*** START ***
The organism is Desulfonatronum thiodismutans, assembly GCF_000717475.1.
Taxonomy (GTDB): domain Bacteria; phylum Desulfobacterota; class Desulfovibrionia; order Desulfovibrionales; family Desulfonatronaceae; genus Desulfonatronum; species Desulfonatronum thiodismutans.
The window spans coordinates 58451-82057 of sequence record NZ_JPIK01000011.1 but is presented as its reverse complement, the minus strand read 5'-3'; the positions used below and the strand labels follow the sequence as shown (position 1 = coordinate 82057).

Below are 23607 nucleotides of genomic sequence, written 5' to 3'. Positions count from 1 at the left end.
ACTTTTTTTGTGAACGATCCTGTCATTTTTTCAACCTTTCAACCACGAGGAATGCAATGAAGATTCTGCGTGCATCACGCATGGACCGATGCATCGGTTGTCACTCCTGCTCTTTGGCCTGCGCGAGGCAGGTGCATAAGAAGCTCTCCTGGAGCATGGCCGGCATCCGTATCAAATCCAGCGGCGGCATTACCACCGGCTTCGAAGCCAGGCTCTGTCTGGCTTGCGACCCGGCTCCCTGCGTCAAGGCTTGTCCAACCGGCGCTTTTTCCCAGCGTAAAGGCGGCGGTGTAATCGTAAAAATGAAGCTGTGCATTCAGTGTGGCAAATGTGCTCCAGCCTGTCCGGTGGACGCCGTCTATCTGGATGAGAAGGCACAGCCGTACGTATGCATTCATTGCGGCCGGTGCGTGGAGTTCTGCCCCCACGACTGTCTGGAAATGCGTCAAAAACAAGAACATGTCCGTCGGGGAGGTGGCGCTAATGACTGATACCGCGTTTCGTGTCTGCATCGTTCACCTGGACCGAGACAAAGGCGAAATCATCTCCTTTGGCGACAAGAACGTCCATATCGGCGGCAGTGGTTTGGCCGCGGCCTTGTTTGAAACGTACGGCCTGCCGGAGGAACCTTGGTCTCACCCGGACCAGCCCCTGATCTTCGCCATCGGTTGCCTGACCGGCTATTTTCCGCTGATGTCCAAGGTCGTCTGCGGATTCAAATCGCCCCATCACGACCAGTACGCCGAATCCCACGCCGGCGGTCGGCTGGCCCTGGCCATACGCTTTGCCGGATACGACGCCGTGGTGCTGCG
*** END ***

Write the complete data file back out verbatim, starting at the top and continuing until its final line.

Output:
The organism is Desulfonatronum thiodismutans, assembly GCF_000717475.1.
Taxonomy (GTDB): domain Bacteria; phylum Desulfobacterota; class Desulfovibrionia; order Desulfovibrionales; family Desulfonatronaceae; genus Desulfonatronum; species Desulfonatronum thiodismutans.
The window spans coordinates 58451-82057 of sequence record NZ_JPIK01000011.1 but is presented as its reverse complement, the minus strand read 5'-3'; the positions used below and the strand labels follow the sequence as shown (position 1 = coordinate 82057).

Below are 23607 nucleotides of genomic sequence, written 5' to 3'. Positions count from 1 at the left end.
ACTTTTTTTGTGAACGATCCTGTCATTTTTTCAACCTTTCAACCACGAGGAATGCAATGAAGATTCTGCGTGCATCACGCATGGACCGATGCATCGGTTGTCACTCCTGCTCTTTGGCCTGCGCGAGGCAGGTGCATAAGAAGCTCTCCTGGAGCATGGCCGGCATCCGTATCAAATCCAGCGGCGGCATTACCACCGGCTTCGAAGCCAGGCTCTGTCTGGCTTGCGACCCGGCTCCCTGCGTCAAGGCTTGTCCAACCGGCGCTTTTTCCCAGCGTAAAGGCGGCGGTGTAATCGTAAAAATGAAGCTGTGCATTCAGTGTGGCAAATGTGCTCCAGCCTGTCCGGTGGACGCCGTCTATCTGGATGAGAAGGCACAGCCGTACGTATGCATTCATTGCGGCCGGTGCGTGGAGTTCTGCCCCCACGACTGTCTGGAAATGCGTCAAAAACAAGAACATGTCCGTCGGGGAGGTGGCGCTAATGACTGATACCGCGTTTCGTGTCTGCATCGTTCACCTGGACCGAGACAAAGGCGAAATCATCTCCTTTGGCGACAAGAACGTCCATATCGGCGGCAGTGGTTTGGCCGCGGCCTTGTTTGAAACGTACGGCCTGCCGGAGGAACCTTGGTCTCACCCGGACCAGCCCCTGATCTTCGCCATCGGTTGCCTGACCGGCTATTTTCCGCTGATGTCCAAGGTCGTCTGCGGATTCAAATCGCCCCATCACGACCAGTACGCCGAATCCCACGCCGGCGGTCGGCTGGCCCTGGCCATACGCTTTGCCGGATACGACGCCGTGGTGCTGCG